A routine can be more powerful than a clock at helping you get started each day. What in your morning routine indicates you're about to start work? It might be making a cup of coffee before you tackle your to-do list. It might be returning home after a jog or getting dressed. (Wearing pajamas is a work-from-home park for some, but a bad strategy for others.) Look for an existing habit that you have, like brushing your teeth or coming in from a dog walk, to act as your signal. That way, you can tack on the new habit of kicking off your workday.

 

3. Set Ground Rules with the People in Your Space

Set ground rules with other people in your home or who share your space when you work.

 

For example, if you have children who are learning at home or who come home from school while you're still working, they need clear rules about what they can and cannot do during that time. If you share a space with another adult who's working from home, you may have to negotiate quiet times, meeting times, and any shared equipment, like desks and chairs.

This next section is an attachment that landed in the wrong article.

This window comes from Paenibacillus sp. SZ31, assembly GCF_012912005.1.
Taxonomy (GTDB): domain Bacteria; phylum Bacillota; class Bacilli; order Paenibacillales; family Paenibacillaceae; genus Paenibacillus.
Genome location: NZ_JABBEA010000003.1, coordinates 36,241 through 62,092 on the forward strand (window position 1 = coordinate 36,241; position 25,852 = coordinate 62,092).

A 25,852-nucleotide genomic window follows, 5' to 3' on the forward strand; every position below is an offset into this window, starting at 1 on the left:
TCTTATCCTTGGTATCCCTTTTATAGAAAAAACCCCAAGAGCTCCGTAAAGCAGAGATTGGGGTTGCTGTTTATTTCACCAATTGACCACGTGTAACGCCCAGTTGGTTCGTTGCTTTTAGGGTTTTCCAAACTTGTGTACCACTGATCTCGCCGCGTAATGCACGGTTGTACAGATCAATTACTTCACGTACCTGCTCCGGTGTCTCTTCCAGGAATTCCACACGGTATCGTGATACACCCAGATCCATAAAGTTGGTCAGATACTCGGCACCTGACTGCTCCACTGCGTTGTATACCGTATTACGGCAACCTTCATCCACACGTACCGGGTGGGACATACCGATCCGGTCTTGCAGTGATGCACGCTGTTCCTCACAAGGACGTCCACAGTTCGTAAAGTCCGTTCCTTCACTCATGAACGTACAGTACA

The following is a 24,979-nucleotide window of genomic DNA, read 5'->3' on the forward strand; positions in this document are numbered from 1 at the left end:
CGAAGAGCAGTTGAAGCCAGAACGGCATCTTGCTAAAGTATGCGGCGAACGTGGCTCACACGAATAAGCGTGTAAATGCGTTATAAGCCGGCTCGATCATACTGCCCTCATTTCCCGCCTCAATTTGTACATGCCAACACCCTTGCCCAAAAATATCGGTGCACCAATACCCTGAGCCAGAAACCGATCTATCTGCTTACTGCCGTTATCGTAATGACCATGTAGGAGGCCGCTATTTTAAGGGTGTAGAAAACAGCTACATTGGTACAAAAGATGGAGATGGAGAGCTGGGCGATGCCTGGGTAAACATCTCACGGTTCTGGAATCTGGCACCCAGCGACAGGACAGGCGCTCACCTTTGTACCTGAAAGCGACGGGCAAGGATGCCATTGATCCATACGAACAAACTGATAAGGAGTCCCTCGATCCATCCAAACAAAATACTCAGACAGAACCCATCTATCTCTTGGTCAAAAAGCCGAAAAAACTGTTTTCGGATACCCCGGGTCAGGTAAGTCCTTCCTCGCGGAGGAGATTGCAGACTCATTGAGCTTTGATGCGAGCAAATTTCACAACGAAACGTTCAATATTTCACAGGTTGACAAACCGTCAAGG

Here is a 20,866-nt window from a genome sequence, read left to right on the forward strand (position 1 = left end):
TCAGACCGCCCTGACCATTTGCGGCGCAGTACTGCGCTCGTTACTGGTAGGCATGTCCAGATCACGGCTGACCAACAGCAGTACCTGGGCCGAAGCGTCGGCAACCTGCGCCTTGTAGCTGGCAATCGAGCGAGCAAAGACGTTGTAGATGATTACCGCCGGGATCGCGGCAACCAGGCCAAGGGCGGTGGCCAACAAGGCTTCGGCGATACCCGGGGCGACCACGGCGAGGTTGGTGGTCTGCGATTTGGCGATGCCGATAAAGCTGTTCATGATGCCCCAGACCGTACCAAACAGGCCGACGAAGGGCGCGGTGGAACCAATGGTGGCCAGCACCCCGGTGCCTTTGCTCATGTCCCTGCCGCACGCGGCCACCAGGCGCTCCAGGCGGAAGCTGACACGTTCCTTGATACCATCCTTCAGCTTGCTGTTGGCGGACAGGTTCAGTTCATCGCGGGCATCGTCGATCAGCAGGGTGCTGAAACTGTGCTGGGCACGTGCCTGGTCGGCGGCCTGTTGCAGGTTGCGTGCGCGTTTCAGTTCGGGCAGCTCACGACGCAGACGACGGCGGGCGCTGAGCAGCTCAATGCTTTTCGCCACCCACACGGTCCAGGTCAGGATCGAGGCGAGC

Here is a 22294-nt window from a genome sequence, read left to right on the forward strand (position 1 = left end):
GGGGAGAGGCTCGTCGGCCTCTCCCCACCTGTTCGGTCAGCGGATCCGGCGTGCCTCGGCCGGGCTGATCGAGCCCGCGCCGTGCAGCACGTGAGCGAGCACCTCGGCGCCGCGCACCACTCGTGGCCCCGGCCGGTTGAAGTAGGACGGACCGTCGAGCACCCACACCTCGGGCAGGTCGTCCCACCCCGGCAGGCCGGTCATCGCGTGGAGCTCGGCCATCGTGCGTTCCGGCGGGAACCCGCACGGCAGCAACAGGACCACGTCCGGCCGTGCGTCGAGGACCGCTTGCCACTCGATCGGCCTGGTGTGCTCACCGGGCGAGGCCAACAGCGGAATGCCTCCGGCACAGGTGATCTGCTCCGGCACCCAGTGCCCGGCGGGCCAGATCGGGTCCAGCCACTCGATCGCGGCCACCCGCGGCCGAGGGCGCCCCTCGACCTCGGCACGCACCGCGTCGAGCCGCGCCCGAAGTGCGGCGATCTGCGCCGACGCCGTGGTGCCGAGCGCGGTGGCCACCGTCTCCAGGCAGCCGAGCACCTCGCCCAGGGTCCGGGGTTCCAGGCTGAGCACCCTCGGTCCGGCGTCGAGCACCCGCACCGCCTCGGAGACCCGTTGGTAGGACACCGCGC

4. Schedule Breaks

If you work for an organization, know the policy on break times and take them. If you're self-employed, give yourself adequate time during the day to walk away from the computer screen and phone. A lunch hour and two 15-minute breaks seem to be the standard for full-time US employees. For computer-based work and other sedentary work, it's important to stand up and move to get your blood circulating every so often, at least once an hour. It also helps to move your eyes off screen regularly, even if it's a micro-break of 10-20 seconds.

 

5. Take Breaks in Their Entirety